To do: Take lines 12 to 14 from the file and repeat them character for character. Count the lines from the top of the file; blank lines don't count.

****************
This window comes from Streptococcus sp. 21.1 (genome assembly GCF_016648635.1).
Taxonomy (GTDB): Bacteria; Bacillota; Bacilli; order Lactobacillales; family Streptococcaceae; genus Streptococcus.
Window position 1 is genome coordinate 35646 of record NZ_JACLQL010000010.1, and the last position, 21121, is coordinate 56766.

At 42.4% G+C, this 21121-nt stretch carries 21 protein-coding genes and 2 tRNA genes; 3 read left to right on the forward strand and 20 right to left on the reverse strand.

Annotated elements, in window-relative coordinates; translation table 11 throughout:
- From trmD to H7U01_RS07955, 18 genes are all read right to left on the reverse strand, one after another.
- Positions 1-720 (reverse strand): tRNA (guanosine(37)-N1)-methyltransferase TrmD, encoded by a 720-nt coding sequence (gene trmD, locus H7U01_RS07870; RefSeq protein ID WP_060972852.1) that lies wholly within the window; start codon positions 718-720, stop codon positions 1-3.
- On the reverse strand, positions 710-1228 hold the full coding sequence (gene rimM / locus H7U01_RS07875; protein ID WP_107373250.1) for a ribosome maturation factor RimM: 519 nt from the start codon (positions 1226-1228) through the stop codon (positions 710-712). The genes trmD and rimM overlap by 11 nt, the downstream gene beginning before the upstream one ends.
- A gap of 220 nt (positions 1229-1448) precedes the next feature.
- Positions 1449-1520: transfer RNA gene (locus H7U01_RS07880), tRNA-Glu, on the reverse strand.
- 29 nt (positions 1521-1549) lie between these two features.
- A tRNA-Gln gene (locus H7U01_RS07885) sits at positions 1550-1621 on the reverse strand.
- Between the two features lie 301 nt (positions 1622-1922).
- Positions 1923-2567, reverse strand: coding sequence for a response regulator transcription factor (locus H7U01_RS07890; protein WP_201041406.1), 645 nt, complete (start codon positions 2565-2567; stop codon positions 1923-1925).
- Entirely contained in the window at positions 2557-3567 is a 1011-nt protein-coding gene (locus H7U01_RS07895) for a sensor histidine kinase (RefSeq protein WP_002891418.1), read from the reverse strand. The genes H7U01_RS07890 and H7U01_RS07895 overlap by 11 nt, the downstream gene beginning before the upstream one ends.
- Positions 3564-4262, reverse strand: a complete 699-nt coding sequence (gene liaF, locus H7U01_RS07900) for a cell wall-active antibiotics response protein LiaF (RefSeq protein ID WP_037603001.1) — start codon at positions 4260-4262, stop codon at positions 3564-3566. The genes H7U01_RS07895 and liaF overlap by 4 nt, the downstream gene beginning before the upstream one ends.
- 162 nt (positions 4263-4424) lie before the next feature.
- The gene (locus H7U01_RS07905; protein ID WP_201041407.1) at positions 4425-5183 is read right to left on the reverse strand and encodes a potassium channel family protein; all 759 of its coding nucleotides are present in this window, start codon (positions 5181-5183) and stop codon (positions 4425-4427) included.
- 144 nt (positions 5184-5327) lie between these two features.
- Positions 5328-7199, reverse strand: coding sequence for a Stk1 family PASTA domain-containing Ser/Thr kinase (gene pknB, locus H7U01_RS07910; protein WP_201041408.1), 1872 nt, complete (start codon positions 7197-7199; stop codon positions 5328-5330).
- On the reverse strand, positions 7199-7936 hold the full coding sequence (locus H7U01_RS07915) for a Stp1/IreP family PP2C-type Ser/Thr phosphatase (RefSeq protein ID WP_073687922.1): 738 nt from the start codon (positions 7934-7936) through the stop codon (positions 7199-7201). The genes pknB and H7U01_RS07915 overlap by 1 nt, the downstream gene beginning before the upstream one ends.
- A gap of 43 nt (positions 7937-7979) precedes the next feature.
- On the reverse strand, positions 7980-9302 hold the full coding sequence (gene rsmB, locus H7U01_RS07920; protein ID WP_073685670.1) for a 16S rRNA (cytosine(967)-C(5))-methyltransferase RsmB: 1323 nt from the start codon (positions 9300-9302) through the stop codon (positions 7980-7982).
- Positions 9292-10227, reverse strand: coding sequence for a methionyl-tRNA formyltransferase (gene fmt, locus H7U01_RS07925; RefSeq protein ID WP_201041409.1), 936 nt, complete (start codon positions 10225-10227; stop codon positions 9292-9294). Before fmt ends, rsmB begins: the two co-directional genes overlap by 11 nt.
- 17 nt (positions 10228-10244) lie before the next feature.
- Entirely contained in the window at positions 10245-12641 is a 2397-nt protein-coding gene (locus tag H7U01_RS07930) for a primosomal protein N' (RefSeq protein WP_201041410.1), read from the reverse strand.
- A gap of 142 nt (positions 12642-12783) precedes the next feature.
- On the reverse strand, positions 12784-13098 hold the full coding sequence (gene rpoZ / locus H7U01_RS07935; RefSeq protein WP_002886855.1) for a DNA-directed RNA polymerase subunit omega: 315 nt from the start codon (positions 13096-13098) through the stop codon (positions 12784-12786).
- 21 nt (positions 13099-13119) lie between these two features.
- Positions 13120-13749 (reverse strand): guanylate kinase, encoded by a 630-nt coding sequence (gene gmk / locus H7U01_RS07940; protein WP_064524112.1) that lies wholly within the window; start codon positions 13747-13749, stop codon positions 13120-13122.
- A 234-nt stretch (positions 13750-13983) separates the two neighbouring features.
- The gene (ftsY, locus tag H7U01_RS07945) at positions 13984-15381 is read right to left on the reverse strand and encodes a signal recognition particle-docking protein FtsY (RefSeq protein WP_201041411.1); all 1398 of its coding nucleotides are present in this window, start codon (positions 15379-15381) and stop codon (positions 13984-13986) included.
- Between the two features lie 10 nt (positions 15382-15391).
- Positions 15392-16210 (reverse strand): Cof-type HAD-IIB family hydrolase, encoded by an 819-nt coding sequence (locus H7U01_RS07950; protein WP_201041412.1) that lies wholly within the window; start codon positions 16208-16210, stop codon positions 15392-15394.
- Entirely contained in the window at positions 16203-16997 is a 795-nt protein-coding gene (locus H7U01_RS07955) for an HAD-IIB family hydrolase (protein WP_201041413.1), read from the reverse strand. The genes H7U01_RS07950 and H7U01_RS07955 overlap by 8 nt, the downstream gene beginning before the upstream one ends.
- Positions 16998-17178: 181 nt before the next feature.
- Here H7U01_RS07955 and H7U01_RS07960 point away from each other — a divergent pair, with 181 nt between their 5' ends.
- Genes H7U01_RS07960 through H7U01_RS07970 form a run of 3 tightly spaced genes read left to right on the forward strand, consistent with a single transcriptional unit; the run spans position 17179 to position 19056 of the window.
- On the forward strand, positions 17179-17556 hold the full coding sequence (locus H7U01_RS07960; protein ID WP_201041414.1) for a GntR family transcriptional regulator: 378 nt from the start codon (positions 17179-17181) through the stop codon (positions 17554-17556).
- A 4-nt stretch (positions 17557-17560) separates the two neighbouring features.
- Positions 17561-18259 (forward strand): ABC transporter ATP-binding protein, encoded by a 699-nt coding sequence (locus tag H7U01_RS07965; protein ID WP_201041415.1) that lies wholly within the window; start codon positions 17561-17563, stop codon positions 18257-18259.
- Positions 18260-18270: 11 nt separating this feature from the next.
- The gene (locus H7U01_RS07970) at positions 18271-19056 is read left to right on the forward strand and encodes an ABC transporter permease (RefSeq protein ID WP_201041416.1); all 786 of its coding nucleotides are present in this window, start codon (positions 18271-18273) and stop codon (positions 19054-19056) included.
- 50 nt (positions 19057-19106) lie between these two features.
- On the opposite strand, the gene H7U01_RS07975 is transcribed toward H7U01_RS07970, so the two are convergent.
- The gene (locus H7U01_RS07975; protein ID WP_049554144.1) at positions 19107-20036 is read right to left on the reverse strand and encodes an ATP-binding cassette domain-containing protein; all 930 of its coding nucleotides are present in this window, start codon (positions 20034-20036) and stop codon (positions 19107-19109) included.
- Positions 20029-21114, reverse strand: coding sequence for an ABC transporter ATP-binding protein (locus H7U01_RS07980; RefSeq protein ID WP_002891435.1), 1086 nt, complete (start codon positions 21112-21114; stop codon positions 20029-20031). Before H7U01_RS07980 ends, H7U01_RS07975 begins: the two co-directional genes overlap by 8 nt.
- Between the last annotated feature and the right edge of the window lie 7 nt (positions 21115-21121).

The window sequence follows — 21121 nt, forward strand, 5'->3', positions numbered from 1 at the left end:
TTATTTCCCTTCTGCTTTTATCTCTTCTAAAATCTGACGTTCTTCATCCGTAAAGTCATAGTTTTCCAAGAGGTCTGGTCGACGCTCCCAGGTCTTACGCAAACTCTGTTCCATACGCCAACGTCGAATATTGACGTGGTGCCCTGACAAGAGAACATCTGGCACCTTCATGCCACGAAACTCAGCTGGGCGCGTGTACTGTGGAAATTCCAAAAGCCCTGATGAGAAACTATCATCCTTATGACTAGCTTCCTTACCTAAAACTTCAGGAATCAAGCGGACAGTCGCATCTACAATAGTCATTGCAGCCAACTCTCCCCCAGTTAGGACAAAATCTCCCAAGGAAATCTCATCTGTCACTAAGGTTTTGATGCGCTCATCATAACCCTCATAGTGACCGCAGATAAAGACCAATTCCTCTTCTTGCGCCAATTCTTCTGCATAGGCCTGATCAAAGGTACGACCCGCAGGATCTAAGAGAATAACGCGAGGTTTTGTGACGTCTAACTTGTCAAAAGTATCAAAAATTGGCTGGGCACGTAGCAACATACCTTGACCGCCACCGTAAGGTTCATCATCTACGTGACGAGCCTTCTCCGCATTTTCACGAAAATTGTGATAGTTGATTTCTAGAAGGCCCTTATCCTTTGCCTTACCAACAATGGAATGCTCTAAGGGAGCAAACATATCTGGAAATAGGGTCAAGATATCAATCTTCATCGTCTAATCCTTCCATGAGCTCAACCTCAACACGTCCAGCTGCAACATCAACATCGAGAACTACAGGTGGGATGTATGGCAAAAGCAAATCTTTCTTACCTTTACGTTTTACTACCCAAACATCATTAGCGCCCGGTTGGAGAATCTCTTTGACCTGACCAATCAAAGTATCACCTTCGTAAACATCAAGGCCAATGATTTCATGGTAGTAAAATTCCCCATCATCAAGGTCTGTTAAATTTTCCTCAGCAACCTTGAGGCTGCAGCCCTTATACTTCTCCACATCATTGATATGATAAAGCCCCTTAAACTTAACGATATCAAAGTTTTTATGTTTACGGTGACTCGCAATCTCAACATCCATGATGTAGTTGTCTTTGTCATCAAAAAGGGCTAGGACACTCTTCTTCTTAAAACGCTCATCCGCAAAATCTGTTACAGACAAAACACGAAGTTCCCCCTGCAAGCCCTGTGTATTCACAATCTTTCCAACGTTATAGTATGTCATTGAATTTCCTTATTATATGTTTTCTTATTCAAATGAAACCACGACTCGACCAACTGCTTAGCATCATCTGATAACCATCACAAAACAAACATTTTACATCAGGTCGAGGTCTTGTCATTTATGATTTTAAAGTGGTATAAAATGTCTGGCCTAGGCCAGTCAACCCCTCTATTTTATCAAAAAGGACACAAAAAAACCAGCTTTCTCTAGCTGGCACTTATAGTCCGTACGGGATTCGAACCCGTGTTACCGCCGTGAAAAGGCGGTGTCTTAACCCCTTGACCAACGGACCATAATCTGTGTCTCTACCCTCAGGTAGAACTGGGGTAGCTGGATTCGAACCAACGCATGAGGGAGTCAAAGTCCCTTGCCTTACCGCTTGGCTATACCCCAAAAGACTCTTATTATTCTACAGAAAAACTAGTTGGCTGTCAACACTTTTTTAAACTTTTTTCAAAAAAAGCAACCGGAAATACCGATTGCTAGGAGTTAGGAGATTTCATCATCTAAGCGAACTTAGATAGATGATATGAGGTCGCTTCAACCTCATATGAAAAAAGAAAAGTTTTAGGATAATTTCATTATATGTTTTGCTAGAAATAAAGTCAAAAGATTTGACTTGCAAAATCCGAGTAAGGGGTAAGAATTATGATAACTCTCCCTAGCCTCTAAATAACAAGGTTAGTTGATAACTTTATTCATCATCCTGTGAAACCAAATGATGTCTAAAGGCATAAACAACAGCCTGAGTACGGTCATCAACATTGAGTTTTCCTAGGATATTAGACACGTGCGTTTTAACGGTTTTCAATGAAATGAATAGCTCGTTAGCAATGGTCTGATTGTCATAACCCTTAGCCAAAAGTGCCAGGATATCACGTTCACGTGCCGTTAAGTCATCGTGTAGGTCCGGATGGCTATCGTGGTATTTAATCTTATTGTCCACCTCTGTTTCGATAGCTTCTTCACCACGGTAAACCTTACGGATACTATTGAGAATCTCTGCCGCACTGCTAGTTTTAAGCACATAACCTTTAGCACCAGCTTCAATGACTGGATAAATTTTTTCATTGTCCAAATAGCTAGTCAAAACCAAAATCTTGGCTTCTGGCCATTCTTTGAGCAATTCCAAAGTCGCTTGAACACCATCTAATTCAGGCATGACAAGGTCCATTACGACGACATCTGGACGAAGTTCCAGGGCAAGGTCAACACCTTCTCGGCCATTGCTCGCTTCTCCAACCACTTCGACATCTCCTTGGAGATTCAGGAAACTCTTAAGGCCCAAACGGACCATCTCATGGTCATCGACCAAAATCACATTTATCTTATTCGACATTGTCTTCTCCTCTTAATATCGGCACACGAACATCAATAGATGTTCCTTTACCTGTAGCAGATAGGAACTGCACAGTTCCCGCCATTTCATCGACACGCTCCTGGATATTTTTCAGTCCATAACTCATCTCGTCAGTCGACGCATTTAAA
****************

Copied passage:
- A tRNA-Gln gene (locus H7U01_RS07885) sits at positions 1550-1621 on the reverse strand.
- Between the two features lie 301 nt (positions 1622-1922).
- Positions 1923-2567, reverse strand: coding sequence for a response regulator transcription factor (locus H7U01_RS07890; protein WP_201041406.1), 645 nt, complete (start codon positions 2565-2567; stop codon positions 1923-1925).